Still: A Michael J. Fox Movie (2023) ☆☆☆(3/4): Still going on as before

Documentary film “Still: A Michael J. Fox Movie”, which is currently available on Apple TV+ now, is plain but undeniably touching for good reasons. While simply letting its main human subject talk in front of the camera, the documentary gives us a vivid and intimate presentation of his interesting life and career, and we cannot help but more moved to see how he is willing to go further during the rest of his later years.

The documentary mainly revolves around a series of interview sessions between director David Guggenheim and Michael J. Fox, who has always been remembered for not only his considerable success in TV and movie business but also his well-known struggle with Parkinson’s disease for more than 30 years. Although he completely retired from acting a few years ago because of his deteriorating physical condition, you can still feel that spirited charm from Fox’s casual appearance, and he is certainly ready to tell as much as requested by Guggenheim behind the camera.

In the beginning, Fox reminisces and reflects on the struggles during his early years. When he grew up in Canada, he was your typical hyperactive kid, and his extroverted personality certainly helped him a lot as he later came to participate in the drama club of his school. As recommended by his drama club teacher, he came to do the audition for a supporting role in a local TV sitcom series in the late 1970s, and his following little success eventually led him to Hollywood, though he had to struggle a lot even while he continued to get roles here and there during next several years.

Fox still remembers well how desperate things were for him during that time. He was certainly eager to grab any big opportunity, but that seemed to be out of his reach to his frustration as reflected by his unsuccessful audition for a certain crucial supporting role in Robert Redford’s debut feature film “Ordinary People” (1980). He really tried hard, but Redford and others did not show much interest from the beginning, and that role eventually went to Timothy Hutton, who subsequently won an Oscar for the movie.

Nevertheless, Fox kept trying despite running out of options, and then there came another chance he was quite willing to reach for. Although the producers of “Family Ties” were not so convinced about whether he was right for the role even when they were about to shoot its pilot episode, but, what do you know, Fox charmed and amused everyone on the set once the camera began to roll, and that was the beginning of his stardom during the 1980s.

While “Family Ties” eventually garnered him three consecutive Emmy awards as well as considerable popularity, Fox got a much bigger boost at the same time when he was cast for the lead role of “Back to the Future” (1985) at the last minute. At first, Steven Spielberg and his director Robert Zemeckis shot the film with Eric Stoltz instead because Fox was not available due to “Family Ties”, but they eventually decided that they really needed Fox, and Fox was quite ready for that even though he would not sleep that much during next several weeks as busily switching back and forth between the respective sets of “Family Ties” and “Back to the Future” every day.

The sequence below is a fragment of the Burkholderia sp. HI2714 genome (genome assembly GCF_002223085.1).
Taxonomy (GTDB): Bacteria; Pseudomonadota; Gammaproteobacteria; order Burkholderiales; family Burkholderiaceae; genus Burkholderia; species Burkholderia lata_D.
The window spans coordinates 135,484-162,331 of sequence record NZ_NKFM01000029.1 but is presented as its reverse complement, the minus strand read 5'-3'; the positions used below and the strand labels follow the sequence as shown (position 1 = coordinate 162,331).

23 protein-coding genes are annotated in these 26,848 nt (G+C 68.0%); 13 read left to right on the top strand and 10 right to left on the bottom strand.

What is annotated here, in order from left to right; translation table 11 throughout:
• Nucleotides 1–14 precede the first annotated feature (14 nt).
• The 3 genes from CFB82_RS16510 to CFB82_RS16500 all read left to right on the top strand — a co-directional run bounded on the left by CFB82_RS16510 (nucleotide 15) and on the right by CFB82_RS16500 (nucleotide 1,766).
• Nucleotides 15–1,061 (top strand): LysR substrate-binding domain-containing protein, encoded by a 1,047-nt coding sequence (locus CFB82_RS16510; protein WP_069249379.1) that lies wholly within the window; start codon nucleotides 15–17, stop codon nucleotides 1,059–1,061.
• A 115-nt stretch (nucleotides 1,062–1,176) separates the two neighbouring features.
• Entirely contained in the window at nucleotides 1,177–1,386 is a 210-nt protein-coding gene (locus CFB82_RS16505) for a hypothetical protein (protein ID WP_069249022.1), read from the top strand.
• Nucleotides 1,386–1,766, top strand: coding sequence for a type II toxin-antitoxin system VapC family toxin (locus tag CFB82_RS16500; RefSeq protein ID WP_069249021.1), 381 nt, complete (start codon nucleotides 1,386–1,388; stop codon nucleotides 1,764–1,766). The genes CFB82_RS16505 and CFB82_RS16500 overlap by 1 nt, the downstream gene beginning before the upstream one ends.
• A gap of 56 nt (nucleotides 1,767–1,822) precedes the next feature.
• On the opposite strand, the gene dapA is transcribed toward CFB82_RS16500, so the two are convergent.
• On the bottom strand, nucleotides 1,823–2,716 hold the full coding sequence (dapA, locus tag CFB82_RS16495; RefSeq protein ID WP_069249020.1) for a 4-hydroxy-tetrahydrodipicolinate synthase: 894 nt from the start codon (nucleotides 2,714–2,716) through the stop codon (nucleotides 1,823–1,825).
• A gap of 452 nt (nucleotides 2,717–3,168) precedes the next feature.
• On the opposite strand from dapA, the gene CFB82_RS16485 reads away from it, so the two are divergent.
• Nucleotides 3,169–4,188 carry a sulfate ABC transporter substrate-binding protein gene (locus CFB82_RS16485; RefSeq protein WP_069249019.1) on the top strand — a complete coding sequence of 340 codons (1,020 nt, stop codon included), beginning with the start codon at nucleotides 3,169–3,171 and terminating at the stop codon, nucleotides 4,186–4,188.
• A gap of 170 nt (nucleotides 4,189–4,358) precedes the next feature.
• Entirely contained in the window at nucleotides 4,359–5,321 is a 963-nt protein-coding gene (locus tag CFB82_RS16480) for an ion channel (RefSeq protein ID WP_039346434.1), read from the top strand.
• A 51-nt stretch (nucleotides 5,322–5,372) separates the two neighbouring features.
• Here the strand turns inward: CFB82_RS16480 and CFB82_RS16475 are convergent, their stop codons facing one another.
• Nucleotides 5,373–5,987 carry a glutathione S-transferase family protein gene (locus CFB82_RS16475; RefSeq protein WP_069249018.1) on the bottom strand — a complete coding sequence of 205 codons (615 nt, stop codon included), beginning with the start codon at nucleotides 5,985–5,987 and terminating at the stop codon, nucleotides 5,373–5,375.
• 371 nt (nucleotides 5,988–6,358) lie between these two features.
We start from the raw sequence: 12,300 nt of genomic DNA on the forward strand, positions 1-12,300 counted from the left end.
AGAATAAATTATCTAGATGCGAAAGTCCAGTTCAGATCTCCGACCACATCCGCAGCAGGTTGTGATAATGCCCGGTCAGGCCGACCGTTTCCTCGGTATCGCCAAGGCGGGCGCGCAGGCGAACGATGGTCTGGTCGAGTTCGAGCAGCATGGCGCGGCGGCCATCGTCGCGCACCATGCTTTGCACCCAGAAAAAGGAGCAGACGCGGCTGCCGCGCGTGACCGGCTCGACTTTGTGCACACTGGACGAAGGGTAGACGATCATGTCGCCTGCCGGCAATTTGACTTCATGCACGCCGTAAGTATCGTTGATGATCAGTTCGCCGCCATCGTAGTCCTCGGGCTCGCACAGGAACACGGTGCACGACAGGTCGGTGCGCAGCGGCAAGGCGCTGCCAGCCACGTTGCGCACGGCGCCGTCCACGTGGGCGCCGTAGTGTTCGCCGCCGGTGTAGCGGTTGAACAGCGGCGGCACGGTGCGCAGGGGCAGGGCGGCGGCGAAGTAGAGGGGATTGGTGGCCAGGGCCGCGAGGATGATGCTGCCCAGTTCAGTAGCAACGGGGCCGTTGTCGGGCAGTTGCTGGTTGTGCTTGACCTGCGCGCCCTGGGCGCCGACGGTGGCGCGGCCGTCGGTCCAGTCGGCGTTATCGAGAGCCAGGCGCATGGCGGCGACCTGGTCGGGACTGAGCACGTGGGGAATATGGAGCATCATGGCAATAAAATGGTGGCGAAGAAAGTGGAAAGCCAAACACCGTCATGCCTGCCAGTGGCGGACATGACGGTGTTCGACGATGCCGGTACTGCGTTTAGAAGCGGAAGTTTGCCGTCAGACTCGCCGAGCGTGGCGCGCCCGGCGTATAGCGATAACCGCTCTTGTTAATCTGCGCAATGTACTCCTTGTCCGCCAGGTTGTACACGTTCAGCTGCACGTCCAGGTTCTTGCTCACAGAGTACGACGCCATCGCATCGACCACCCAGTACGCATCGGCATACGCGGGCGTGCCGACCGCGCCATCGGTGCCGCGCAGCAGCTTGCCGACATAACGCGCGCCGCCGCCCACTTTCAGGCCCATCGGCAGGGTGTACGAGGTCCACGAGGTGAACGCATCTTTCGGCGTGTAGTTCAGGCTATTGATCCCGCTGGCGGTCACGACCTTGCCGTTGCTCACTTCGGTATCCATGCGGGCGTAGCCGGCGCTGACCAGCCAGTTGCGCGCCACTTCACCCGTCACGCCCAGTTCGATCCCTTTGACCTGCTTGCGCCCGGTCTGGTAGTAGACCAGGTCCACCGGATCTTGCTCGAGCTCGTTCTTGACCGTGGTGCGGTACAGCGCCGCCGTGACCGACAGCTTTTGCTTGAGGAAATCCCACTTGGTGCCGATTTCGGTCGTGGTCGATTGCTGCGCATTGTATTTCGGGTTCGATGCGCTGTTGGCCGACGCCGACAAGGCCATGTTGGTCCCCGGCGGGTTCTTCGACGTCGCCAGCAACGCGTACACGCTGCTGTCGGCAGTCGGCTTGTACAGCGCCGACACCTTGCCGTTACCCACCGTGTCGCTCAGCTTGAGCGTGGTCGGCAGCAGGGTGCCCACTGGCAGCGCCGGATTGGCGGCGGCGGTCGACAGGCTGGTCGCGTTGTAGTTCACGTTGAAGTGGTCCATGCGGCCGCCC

As we all know, this professional dedication of his led him to a success beyond his imagination. Thanks to the immense popularity of “Back to the Future” and its following two sequels, Fox became one of the biggest stars in Hollywood, and he also came to marry Tracy Pollan, an actress with whom he instantly fell in love right from their first working day on the set of “Family Ties”. He certainly felt like being at the top of the world, and he frankly tells us about the positive and negative aspects of the rapid rise of his acting career, which also caused some strain in his relationship with his wife.

However, not long after his father’s death, Fox suddenly found that something was going wrong in his supposedly youthful body during one morning of 1990. At first, it seemed to be the consequence of another wild drinking night with his actor friend Woody Harrelson, but then, to his shock and surprise, his doctor notified to him that he was actually suffering the early onset of Parkinson’s disease.

While keeping this in secret to everyone except his wife, Fox tried to go on as much as possible, but he could not help but become morose and depressed while his career also seemed to reach to a sort of dead end, and he confided to us about how he often resorted to alcohol during that depressing period. Fortunately, with his wife standing by him as usual, he bounced back from the bottom, and then there came another successful TV sitcom series in his career.

Even during that time, he tried to hide his illness from others in one way or another, but he eventually revealed his ongoing struggle with Parkinson’s disease in public, and, to his surprise, his life and career became much better than before. While he kept working for more than 10 years, he became a good father and husband to his wife and their children, and he has also passionately devoted himself to more public awareness of Parkinson’s disease (He received the Jean Hersholt Humanitarian Award from the Academy Awards for that in last year, by the way).

Overall, “Still: A Michael J. Fox Movie” is an entertaining documentary mainly thanks to Fox’s likable presence, and Guggenheim did a commendable job of mixing Fox’s interview clips with various archival footage clips and some tasteful reenactment scenes. I must point out that it does not show anything particularly new here, but it is difficult not to be moved by Fox’s candid reflection on his life and career, and that is more than enough for recommendation.

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